Routine creeps up when you need to do the same thing day in, day out. It’s not necessarily a bad thing. I loved our daily dog walks along the same tracks on Hampstead Heath, seeing the views change as the trees went about their seasonal business. However, when your dog knows the drill and gets a sudden case of deafness or an urge to wander off when you reach a certain spot that spells home, things can get tricky.

I’d been walking Teddy in a particular Auckland park for a few weeks. At what I had been told was the designated off-lead spot, we’d had a few games of fetch and I’d given him the freedom to snuffle about. Then I found out that the, ‘hill with trees on it where dogs can free-roam’, was not the pretty spot that we’d been visiting but right by a main road, which put it on the wrong side of risky for us.

Of course, after I found out that the former grassy knoll was out of bounds, Teddy felt even more sure that it was his personal playground. Each time I attempted to walk by, he dug his heels in. He also worked out that the chicken treats I produced from my pocket when we got there, the only stuff to make him budge, were another good reason to wait it out.

Well, change is good. As we can’t go off lead in that park anymore, and as Teddy has decided to plant himself on the pavement when he gets in the vicinity, I’ve been forced to find other free-roam areas and, in doing so, I’ve lit upon what Aucklanders call ‘reserves’. These small patches of greenery are dotted throughout built-up areas, linking up neighbourhoods. Hidden away like secret gardens, it turns out that most of them are dog-friendly oases. Filled with trees, populated by birds, with some open space and some bush – they are dog heaven.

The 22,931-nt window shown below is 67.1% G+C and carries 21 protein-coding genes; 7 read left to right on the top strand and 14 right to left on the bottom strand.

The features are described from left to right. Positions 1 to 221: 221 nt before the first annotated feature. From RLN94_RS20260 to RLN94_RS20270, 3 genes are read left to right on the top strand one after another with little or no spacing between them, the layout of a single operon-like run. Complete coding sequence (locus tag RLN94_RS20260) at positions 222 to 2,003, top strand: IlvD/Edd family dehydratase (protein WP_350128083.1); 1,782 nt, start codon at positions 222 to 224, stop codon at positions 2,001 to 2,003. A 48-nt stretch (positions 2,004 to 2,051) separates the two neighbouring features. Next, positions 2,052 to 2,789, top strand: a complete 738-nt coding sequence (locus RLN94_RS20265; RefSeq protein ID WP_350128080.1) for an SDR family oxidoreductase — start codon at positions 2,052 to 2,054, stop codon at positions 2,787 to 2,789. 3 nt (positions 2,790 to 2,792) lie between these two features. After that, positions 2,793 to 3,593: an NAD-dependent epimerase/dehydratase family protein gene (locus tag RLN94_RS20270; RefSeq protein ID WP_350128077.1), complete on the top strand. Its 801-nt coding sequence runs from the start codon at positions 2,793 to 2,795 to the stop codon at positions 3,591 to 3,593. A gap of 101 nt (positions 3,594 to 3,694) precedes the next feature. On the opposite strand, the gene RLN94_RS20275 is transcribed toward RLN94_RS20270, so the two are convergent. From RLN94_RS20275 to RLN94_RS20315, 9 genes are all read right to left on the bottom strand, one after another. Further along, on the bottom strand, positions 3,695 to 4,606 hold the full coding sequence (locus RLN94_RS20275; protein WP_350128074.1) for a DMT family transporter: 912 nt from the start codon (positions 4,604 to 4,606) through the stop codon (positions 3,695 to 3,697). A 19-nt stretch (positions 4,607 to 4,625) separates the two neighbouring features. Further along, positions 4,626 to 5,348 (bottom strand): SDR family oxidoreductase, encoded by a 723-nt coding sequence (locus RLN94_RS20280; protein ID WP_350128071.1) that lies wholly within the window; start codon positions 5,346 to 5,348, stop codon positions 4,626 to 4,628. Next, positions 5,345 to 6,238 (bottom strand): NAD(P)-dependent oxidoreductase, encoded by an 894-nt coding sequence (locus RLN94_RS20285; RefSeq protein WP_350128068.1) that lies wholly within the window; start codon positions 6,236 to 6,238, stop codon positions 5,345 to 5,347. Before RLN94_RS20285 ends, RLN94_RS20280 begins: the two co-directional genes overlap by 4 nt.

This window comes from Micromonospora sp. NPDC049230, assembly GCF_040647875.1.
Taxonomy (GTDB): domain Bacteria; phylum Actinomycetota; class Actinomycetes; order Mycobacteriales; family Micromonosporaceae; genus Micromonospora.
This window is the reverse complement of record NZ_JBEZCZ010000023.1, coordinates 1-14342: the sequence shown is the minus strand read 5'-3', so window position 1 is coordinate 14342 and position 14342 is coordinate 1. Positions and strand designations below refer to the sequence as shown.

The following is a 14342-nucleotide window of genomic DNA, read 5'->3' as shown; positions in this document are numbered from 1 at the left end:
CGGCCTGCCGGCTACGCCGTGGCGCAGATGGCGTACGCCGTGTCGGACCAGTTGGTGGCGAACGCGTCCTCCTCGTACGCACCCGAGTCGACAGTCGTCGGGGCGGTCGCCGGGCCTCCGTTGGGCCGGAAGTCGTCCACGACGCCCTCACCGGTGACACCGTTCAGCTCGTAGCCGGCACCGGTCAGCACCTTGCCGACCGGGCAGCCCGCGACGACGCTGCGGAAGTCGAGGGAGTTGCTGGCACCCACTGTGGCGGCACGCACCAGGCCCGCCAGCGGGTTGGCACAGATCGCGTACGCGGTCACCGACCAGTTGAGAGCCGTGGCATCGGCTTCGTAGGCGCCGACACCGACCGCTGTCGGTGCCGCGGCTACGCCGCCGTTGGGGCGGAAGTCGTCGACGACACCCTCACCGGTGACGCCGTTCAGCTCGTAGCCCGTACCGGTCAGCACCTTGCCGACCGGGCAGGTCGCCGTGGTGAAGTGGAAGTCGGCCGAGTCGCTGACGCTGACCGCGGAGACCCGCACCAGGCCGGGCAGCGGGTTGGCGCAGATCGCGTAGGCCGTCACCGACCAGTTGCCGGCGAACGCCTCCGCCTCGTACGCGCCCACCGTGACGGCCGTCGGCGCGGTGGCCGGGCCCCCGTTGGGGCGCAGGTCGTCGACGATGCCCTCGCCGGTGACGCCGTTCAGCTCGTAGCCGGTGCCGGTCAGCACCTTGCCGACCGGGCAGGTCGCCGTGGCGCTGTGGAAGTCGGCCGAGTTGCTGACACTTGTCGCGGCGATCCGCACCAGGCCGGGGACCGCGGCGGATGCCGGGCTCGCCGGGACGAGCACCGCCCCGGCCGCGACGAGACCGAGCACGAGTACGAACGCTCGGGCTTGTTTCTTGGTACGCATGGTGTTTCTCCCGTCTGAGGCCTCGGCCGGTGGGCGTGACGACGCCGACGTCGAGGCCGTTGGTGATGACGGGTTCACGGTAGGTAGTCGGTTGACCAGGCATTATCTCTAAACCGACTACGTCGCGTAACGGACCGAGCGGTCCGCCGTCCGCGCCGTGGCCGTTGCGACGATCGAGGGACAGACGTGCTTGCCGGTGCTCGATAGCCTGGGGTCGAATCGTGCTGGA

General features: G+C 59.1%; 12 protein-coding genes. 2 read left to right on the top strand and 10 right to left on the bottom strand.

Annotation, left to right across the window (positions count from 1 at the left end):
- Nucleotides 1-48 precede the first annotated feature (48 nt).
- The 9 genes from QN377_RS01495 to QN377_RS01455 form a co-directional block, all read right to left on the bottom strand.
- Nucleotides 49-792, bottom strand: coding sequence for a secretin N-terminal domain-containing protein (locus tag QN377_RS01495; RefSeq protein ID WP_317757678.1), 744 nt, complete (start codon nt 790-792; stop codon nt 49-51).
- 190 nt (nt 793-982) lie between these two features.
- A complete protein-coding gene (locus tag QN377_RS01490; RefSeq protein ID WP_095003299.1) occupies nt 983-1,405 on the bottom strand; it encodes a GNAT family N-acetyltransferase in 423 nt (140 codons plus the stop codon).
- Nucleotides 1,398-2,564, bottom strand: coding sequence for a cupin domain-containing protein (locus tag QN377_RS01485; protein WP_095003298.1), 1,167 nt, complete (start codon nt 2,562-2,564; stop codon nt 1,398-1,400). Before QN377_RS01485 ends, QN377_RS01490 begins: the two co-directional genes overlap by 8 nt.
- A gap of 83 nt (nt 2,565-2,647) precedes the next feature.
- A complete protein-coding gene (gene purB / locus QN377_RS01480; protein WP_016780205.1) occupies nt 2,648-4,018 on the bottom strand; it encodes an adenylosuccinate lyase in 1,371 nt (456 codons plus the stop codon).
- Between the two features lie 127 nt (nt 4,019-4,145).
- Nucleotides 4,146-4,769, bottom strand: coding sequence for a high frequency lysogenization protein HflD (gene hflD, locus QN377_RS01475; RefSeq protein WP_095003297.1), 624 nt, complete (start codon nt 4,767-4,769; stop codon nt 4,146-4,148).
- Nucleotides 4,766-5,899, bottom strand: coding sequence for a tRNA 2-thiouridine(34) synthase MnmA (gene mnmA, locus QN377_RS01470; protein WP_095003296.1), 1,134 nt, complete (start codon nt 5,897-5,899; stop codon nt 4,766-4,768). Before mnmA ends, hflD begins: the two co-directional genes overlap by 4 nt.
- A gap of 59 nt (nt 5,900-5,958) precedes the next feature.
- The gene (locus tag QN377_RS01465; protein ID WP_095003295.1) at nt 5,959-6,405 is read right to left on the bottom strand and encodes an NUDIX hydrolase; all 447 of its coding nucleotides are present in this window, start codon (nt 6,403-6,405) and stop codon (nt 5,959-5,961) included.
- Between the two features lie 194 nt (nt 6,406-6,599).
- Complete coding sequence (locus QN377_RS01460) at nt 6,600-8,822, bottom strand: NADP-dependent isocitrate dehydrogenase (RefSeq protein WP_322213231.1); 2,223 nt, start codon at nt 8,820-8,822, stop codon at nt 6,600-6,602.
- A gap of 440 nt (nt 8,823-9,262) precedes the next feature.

Now that our furniture has made the journey from London and is currently sitting in Auckland customs, we’re moving to a new home. The good news is that I’ve discovered we have not one, but two of these reserves in our new road. Will Ted be content with those? Hmmm… I think he has plans to keep me on my toes.

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Teddy’s Tales: Teaching a Dog Manners

Compare Aucklanders with Londoners and of course there are differences. I’ve jotted down the contrasts and so far and they run the gamut from friendliness to fashion, driving skills to coffee obsessions.

As far as walking a dog is concerned the differences start with the first outing of the day: instead of people calling out, “Good morning!”, as they march their dogs up and down the volcanic hills it’s, “G’day!” – this is the antipodes after all. Then there’s the unabashed eye contact (not something you’ll find on public transport in London), but it’s the laid-back Kiwi friendliness that marks the most striking difference and it’s interesting because it seems to have filtered down from the dog owners to the dogs themselves.